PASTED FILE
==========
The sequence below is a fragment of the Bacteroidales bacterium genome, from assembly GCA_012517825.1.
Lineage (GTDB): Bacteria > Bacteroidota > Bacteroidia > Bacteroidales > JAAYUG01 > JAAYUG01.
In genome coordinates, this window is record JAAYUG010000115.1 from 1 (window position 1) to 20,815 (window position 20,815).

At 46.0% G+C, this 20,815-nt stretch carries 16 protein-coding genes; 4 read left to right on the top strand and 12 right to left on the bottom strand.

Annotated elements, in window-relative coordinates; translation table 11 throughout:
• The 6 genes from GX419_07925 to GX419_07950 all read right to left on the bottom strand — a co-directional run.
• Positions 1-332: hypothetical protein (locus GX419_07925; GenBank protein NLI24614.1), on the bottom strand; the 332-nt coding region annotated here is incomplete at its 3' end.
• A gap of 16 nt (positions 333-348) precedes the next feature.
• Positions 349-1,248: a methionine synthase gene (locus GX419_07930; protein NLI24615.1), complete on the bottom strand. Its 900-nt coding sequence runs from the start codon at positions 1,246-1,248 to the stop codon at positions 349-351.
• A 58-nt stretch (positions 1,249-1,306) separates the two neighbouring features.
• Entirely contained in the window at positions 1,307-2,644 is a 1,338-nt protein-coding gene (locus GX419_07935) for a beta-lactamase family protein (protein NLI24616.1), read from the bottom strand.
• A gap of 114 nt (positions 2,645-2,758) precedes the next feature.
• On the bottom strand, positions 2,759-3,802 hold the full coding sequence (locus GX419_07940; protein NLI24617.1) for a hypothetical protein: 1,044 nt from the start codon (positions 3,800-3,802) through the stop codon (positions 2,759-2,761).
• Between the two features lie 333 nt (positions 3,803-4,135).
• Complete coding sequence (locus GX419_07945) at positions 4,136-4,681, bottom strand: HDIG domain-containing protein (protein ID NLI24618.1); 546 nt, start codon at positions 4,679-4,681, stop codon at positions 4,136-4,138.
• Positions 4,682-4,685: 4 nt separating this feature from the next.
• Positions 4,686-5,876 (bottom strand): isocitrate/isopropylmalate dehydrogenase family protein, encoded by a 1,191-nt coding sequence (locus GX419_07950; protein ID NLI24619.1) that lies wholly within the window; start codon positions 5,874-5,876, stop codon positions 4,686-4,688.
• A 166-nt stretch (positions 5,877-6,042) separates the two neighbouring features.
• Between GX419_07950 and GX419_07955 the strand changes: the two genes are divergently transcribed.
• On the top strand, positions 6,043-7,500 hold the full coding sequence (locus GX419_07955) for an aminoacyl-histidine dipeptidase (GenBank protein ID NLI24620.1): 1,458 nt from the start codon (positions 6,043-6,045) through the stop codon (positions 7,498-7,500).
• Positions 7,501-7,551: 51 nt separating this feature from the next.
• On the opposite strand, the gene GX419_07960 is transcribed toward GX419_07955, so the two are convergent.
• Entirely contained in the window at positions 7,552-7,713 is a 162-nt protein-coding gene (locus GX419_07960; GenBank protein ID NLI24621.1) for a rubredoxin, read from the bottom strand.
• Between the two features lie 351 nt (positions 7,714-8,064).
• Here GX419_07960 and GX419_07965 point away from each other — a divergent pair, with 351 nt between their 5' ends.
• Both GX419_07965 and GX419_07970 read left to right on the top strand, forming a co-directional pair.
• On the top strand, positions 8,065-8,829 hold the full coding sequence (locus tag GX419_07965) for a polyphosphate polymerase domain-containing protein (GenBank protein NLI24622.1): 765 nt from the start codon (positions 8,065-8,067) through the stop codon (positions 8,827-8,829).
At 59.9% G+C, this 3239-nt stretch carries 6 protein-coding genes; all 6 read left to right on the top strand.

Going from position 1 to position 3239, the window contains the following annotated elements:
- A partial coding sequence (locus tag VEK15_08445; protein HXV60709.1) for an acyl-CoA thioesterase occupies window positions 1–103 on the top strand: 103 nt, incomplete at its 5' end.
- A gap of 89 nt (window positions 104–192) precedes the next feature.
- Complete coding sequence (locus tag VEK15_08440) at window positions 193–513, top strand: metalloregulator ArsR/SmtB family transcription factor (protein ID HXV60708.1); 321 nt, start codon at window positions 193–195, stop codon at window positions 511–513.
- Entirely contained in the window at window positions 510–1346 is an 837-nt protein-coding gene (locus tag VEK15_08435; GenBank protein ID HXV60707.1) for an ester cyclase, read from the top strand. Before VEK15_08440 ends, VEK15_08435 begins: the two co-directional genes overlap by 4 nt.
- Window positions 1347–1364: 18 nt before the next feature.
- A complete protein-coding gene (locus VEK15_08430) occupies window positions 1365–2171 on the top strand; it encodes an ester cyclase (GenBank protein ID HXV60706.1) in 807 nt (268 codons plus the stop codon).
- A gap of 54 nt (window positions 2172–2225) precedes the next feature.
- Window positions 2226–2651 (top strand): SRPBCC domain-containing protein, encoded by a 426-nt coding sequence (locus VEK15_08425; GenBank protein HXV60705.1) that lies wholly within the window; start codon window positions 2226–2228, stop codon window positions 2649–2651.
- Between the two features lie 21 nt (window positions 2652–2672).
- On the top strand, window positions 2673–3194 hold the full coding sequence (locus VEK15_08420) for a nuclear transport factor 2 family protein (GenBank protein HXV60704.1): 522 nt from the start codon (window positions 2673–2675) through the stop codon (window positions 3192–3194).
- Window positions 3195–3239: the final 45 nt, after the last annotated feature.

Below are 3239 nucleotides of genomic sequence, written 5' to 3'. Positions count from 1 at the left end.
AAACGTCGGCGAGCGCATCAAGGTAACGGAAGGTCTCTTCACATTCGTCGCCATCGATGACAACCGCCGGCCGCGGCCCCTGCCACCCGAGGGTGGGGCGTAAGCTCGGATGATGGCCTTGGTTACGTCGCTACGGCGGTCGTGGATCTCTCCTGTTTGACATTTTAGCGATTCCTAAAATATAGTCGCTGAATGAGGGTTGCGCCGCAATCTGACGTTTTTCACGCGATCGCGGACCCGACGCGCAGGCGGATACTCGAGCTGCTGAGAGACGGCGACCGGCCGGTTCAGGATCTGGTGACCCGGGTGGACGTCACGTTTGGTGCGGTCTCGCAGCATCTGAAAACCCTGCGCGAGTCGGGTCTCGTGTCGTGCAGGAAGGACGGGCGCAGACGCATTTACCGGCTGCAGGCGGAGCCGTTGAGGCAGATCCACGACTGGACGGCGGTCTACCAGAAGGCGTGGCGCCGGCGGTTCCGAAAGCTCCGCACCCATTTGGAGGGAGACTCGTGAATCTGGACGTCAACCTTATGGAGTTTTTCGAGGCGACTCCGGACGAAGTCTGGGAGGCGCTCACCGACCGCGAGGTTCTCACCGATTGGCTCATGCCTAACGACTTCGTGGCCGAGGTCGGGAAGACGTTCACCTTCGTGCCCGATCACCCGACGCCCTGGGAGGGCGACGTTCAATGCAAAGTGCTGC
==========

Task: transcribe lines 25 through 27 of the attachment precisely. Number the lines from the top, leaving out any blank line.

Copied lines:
• Here GX419_07960 and GX419_07965 point away from each other — a divergent pair, with 351 nt between their 5' ends.
• Both GX419_07965 and GX419_07970 read left to right on the top strand, forming a co-directional pair.
• On the top strand, positions 8,065-8,829 hold the full coding sequence (locus tag GX419_07965) for a polyphosphate polymerase domain-containing protein (GenBank protein NLI24622.1): 765 nt from the start codon (positions 8,065-8,067) through the stop codon (positions 8,827-8,829).